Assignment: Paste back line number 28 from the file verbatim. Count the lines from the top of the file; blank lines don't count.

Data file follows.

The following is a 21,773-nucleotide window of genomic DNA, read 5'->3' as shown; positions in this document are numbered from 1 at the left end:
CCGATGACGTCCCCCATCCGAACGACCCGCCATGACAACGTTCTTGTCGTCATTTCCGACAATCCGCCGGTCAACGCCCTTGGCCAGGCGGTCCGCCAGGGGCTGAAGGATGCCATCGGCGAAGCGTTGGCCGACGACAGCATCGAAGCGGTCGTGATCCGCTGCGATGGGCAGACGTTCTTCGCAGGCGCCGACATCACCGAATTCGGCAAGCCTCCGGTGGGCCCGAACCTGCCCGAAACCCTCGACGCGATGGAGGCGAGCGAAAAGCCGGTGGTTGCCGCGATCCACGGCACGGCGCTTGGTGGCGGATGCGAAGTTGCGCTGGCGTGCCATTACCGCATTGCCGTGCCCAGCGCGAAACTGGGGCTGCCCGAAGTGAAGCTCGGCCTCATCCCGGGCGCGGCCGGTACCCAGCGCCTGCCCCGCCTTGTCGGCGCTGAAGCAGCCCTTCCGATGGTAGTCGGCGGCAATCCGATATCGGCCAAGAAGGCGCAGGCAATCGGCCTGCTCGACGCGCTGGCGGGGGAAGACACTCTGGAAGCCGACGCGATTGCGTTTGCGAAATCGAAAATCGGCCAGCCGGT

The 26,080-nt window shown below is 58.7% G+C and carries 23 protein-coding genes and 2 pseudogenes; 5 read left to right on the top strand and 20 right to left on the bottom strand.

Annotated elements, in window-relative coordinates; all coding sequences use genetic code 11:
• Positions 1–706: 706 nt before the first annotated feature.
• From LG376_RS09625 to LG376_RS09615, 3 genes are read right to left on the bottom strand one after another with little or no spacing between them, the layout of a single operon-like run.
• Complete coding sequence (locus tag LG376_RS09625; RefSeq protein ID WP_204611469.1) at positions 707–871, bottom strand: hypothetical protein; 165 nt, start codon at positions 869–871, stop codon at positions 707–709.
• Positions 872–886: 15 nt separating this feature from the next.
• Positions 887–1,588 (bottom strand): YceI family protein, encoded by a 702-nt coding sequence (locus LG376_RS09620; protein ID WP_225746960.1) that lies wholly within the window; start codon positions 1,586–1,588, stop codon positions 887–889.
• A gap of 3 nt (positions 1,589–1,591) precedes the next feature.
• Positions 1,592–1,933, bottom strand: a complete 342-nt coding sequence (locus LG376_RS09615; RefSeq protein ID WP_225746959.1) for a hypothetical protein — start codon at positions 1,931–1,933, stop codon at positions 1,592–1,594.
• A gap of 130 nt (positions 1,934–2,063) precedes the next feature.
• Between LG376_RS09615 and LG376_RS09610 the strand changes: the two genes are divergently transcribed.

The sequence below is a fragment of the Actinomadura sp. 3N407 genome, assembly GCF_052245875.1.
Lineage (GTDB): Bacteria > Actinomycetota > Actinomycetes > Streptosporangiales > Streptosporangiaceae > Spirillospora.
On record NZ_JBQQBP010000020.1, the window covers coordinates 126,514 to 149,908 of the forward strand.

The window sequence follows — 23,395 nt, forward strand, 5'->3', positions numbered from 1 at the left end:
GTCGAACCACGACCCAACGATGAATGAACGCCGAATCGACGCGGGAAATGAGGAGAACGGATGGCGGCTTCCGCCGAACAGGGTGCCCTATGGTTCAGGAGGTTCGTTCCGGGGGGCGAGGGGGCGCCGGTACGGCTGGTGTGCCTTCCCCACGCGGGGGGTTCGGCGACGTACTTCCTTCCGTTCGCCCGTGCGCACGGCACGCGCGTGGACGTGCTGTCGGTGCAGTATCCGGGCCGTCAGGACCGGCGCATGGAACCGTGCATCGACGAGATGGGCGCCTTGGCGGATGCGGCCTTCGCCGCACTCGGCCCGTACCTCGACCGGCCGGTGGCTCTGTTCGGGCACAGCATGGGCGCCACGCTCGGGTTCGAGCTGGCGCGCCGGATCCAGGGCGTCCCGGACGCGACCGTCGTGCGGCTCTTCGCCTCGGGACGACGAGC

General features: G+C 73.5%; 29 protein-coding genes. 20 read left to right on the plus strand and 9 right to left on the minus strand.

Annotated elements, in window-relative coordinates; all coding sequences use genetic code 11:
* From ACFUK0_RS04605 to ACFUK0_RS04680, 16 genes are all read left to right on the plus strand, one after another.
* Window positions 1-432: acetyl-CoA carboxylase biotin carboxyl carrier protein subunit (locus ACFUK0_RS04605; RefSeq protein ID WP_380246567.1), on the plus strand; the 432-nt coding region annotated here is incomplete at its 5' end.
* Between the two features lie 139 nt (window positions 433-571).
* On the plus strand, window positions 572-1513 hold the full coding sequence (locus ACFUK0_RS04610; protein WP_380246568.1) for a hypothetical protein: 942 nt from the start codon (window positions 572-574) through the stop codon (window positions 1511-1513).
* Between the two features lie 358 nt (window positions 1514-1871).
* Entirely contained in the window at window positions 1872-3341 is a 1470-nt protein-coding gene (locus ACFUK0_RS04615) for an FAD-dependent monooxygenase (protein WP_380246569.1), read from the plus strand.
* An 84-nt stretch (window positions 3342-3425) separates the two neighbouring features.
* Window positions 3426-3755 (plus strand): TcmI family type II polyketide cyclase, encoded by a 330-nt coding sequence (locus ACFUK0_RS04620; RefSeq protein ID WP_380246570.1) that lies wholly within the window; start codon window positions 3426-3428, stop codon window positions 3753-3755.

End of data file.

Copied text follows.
* Window positions 3426-3755 (plus strand): TcmI family type II polyketide cyclase, encoded by a 330-nt coding sequence (locus ACFUK0_RS04620; RefSeq protein ID WP_380246570.1) that lies wholly within the window; start codon window positions 3426-3428, stop codon window positions 3753-3755.